Uresti remains on bond awaiting a second federal trial in the conspiracy case involving Farthing, of Lubbock, Texas. The indictment specifically alleges that Farthing paid Uresti $10,000 a month as a marketing consultant and that approximately half of that sum was then given to a Reeves County official for his support and vote to award the contract to Farthing’s company. Upon conviction of the charges contained in this indictment, Uresti and Farthing face up to five years in federal prison for conspiracy to commit bribery and up to 20 years in federal prison for conspiracy to commit money laundering. Jury selection is scheduled for October 22, 2018, in San Antonio before Judge Ezra.
“Burn Book of Bad Men”
In what has become known as the “Burn Book of Bad Men,” a Democratic campaign staffer and other women began compiling a spreadsheet in 2016 listing 38 men who they needed to stay away from in Texas Statehouse. It was a list to help them avoid “gropers, sex predators and sexist men of power.” Carlos Uresti’s name was reportedly on the list.
In December 2017 and January 2018, at least five women came forward to investigators with allegations about Uresti’s sexual misconduct. Women’s groups, including Annie’s List, called for Uresti’s resignation in December. By February, it was so bad that even the Texas Senate Democratic Caucus called on him to step down. His longtime family friendships with the Castro brothers—Julian and Joaquin—were not strong enough to prevent Texas Lt. Gov. Dan Patrick from stripping Uresti from his various committee assignments earlier this year.
Cohorts, Uresti and Cain were ordered to pay $6,345,441 restitution in addition to their prison time. According to the FBI, a jury found both men guilty on all charges in a Ponzi scheme involving FourWinds Logistics, Inc. and their defrauding of investors out of millions of dollars. Prior to jury selection, former FourWinds Chief Executive Officer Stanley P. Bates pleaded guilty to eight separate federal charges including securities fraud and money laundering.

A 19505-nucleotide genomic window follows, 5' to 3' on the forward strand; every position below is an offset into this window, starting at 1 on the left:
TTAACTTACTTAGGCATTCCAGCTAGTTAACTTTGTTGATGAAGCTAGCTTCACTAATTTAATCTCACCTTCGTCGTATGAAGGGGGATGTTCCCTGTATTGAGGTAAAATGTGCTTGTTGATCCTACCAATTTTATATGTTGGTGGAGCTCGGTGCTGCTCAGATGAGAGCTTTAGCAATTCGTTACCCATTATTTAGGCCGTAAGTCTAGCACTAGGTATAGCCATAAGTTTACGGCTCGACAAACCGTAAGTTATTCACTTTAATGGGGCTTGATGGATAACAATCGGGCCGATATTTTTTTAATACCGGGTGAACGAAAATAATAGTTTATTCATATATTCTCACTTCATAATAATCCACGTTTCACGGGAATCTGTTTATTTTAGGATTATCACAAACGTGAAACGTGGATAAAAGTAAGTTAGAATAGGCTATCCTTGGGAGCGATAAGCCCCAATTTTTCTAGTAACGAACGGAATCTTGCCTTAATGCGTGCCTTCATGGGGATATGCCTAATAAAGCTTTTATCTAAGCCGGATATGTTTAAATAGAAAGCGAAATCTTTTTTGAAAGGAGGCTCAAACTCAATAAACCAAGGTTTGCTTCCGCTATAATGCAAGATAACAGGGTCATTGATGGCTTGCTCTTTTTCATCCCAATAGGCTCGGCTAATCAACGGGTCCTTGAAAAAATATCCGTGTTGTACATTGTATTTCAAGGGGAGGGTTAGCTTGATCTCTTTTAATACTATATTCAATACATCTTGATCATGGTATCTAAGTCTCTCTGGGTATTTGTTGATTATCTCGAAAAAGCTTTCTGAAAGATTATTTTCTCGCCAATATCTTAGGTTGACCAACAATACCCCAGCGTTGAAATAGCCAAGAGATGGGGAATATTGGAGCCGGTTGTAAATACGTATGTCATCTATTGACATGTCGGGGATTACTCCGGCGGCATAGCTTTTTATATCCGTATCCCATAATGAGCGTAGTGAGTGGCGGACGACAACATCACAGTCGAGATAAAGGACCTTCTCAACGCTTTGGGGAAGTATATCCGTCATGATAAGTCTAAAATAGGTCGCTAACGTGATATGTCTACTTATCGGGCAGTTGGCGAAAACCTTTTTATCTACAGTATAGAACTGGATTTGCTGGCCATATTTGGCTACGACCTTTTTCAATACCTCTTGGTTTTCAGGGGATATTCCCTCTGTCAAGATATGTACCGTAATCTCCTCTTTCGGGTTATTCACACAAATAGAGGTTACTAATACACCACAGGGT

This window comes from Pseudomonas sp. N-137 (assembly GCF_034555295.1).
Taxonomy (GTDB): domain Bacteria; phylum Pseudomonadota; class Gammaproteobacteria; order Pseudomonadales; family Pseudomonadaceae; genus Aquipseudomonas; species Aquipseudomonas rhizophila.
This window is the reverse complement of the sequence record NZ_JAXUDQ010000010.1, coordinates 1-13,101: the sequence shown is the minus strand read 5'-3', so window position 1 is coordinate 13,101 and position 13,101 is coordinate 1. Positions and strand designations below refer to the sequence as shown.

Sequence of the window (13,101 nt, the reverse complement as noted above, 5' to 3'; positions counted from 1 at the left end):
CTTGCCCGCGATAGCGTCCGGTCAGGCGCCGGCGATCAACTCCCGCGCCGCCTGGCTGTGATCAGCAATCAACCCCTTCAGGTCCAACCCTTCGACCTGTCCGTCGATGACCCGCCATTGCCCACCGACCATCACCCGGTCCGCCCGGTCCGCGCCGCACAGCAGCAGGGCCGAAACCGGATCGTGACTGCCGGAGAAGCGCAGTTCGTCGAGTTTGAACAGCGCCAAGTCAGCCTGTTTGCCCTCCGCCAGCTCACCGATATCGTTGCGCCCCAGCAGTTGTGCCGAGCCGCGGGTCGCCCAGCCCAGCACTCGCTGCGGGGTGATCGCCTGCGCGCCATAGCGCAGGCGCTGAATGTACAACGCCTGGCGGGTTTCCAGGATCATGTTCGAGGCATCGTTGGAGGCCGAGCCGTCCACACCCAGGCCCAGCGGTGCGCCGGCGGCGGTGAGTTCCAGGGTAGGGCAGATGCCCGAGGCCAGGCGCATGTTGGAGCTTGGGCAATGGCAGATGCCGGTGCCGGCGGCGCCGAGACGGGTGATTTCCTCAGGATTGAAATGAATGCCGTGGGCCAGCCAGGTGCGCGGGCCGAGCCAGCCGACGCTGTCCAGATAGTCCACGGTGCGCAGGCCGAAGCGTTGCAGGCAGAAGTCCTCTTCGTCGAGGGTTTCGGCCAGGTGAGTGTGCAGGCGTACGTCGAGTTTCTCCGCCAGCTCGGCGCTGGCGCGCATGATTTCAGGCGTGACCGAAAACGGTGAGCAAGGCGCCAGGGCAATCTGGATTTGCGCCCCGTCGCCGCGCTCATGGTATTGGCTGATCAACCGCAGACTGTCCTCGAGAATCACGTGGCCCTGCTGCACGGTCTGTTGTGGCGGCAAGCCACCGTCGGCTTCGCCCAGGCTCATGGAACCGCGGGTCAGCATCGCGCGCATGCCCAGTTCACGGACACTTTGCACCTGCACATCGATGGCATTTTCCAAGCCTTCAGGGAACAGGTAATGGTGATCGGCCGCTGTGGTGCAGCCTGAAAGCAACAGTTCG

During the trial evidence showed that in 2014-2015, Uresti and Cain developed the investment scheme to buy and sell hydraulic fracturing (fracking) sand for oil production. They “made false false statements and representations while soliciting investors in FourWinds. Collected funds were then used to pay earlier investors and for personal expenses including gifts, travel, luxury automobiles, controlled substances, and to hire prostitutes. Evidence and testimony also revealed that Uresti, Cain and Bates engaged in money laundering with the proceeds of wire fraud.”
Bates is scheduled to be sentenced at 1:30pm on August 6, 2018, in front of Judge Ezra. For each fraud related charge, Bates faces up to 20 years in federal prison upon conviction. For each money laundering charge, Bates faces up to ten years in federal prison upon conviction.
“As Judge Ezra said, this is a sad day for the community,” said U.S. Attorney John F. Bash. “The judge imposed a just sentence of 12 years in prison that accounts for the fact that former Senator Uresti used his position of trust in the community to lure his victims to the fraudulent scheme at the heart of the case. I hope that this sentence sends the message to others that this office will not tolerate such outrageous abuses of power.”
“Today’s sentence sends a strong message to those who would defraud and harm others for their own personal gain,” said FBI Special Agent in Charge Christopher Combs. “As an elected official, this individual took advantage of his position and power to personally enrich himself at the expense of those who trusted him. It is imperative that all individuals, but especially those who hold elected office, do so with honesty and integrity. The public can have confidence that the defendant is being held accountable for the crimes of which he has been convicted.”